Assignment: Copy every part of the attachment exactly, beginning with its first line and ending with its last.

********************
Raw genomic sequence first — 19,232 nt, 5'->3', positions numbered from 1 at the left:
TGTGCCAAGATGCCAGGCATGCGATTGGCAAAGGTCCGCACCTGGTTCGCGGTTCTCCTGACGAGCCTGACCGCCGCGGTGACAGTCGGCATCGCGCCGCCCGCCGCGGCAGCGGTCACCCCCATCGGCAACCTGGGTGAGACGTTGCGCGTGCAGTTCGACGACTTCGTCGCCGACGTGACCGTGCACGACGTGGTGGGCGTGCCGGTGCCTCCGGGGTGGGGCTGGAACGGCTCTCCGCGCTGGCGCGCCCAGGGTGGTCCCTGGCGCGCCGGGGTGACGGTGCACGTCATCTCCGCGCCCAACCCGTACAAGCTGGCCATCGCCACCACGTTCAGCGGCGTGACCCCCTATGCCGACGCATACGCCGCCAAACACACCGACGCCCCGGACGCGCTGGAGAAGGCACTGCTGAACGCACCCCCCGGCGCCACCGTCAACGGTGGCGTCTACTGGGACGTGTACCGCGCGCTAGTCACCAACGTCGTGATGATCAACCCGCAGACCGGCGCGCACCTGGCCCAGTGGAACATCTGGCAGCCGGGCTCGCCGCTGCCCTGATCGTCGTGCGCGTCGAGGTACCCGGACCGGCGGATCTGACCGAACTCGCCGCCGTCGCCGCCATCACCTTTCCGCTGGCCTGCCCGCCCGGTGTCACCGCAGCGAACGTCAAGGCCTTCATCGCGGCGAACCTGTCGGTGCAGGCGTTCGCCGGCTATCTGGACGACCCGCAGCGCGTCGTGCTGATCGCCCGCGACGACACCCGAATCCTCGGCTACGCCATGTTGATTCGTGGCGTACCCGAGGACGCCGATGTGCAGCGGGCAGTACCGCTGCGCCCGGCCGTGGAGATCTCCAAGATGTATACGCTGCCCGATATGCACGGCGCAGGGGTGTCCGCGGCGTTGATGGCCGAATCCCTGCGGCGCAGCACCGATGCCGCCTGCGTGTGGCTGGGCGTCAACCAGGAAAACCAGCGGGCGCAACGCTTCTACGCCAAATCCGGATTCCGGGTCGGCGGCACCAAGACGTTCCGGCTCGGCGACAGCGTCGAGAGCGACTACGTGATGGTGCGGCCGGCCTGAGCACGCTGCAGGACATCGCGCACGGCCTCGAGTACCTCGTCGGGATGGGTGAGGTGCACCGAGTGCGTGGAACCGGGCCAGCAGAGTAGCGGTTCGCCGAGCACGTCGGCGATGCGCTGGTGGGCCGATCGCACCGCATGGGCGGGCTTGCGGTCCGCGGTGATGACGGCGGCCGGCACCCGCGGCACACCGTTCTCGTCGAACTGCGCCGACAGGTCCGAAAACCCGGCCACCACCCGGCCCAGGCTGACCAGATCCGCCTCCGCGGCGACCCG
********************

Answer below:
Raw genomic sequence first — 19,232 nt, 5'->3', positions numbered from 1 at the left:
TGTGCCAAGATGCCAGGCATGCGATTGGCAAAGGTCCGCACCTGGTTCGCGGTTCTCCTGACGAGCCTGACCGCCGCGGTGACAGTCGGCATCGCGCCGCCCGCCGCGGCAGCGGTCACCCCCATCGGCAACCTGGGTGAGACGTTGCGCGTGCAGTTCGACGACTTCGTCGCCGACGTGACCGTGCACGACGTGGTGGGCGTGCCGGTGCCTCCGGGGTGGGGCTGGAACGGCTCTCCGCGCTGGCGCGCCCAGGGTGGTCCCTGGCGCGCCGGGGTGACGGTGCACGTCATCTCCGCGCCCAACCCGTACAAGCTGGCCATCGCCACCACGTTCAGCGGCGTGACCCCCTATGCCGACGCATACGCCGCCAAACACACCGACGCCCCGGACGCGCTGGAGAAGGCACTGCTGAACGCACCCCCCGGCGCCACCGTCAACGGTGGCGTCTACTGGGACGTGTACCGCGCGCTAGTCACCAACGTCGTGATGATCAACCCGCAGACCGGCGCGCACCTGGCCCAGTGGAACATCTGGCAGCCGGGCTCGCCGCTGCCCTGATCGTCGTGCGCGTCGAGGTACCCGGACCGGCGGATCTGACCGAACTCGCCGCCGTCGCCGCCATCACCTTTCCGCTGGCCTGCCCGCCCGGTGTCACCGCAGCGAACGTCAAGGCCTTCATCGCGGCGAACCTGTCGGTGCAGGCGTTCGCCGGCTATCTGGACGACCCGCAGCGCGTCGTGCTGATCGCCCGCGACGACACCCGAATCCTCGGCTACGCCATGTTGATTCGTGGCGTACCCGAGGACGCCGATGTGCAGCGGGCAGTACCGCTGCGCCCGGCCGTGGAGATCTCCAAGATGTATACGCTGCCCGATATGCACGGCGCAGGGGTGTCCGCGGCGTTGATGGCCGAATCCCTGCGGCGCAGCACCGATGCCGCCTGCGTGTGGCTGGGCGTCAACCAGGAAAACCAGCGGGCGCAACGCTTCTACGCCAAATCCGGATTCCGGGTCGGCGGCACCAAGACGTTCCGGCTCGGCGACAGCGTCGAGAGCGACTACGTGATGGTGCGGCCGGCCTGAGCACGCTGCAGGACATCGCGCACGGCCTCGAGTACCTCGTCGGGATGGGTGAGGTGCACCGAGTGCGTGGAACCGGGCCAGCAGAGTAGCGGTTCGCCGAGCACGTCGGCGATGCGCTGGTGGGCCGATCGCACCGCATGGGCGGGCTTGCGGTCCGCGGTGATGACGGCGGCCGGCACCCGCGGCACACCGTTCTCGTCGAACTGCGCCGACAGGTCCGAAAACCCGGCCACCACCCGGCCCAGGCTGACCAGATCCGCCTCCGCGGCGACCCG